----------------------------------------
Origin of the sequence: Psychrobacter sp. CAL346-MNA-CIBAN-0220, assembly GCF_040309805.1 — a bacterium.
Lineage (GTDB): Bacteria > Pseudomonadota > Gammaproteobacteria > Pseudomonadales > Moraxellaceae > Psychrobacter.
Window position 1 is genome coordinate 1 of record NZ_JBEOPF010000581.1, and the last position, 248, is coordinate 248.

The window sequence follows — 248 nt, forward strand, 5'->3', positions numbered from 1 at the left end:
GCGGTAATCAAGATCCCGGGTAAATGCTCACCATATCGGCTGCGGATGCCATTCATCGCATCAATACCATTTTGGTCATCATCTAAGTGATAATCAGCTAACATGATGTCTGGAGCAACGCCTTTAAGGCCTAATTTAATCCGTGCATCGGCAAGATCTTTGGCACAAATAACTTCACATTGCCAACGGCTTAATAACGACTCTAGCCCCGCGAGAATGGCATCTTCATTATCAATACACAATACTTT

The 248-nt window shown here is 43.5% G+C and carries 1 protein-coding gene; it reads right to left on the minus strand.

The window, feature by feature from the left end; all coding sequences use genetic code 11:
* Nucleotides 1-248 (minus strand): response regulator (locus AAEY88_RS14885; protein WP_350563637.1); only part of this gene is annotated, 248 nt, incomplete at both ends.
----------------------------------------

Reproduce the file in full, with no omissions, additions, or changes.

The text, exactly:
Origin of the sequence: Psychrobacter sp. CAL346-MNA-CIBAN-0220, assembly GCF_040309805.1 — a bacterium.
Lineage (GTDB): Bacteria > Pseudomonadota > Gammaproteobacteria > Pseudomonadales > Moraxellaceae > Psychrobacter.
Window position 1 is genome coordinate 1 of record NZ_JBEOPF010000581.1, and the last position, 248, is coordinate 248.

The window sequence follows — 248 nt, forward strand, 5'->3', positions numbered from 1 at the left end:
GCGGTAATCAAGATCCCGGGTAAATGCTCACCATATCGGCTGCGGATGCCATTCATCGCATCAATACCATTTTGGTCATCATCTAAGTGATAATCAGCTAACATGATGTCTGGAGCAACGCCTTTAAGGCCTAATTTAATCCGTGCATCGGCAAGATCTTTGGCACAAATAACTTCACATTGCCAACGGCTTAATAACGACTCTAGCCCCGCGAGAATGGCATCTTCATTATCAATACACAATACTTT

The 248-nt window shown here is 43.5% G+C and carries 1 protein-coding gene; it reads right to left on the minus strand.

The window, feature by feature from the left end; all coding sequences use genetic code 11:
* Nucleotides 1-248 (minus strand): response regulator (locus AAEY88_RS14885; protein WP_350563637.1); only part of this gene is annotated, 248 nt, incomplete at both ends.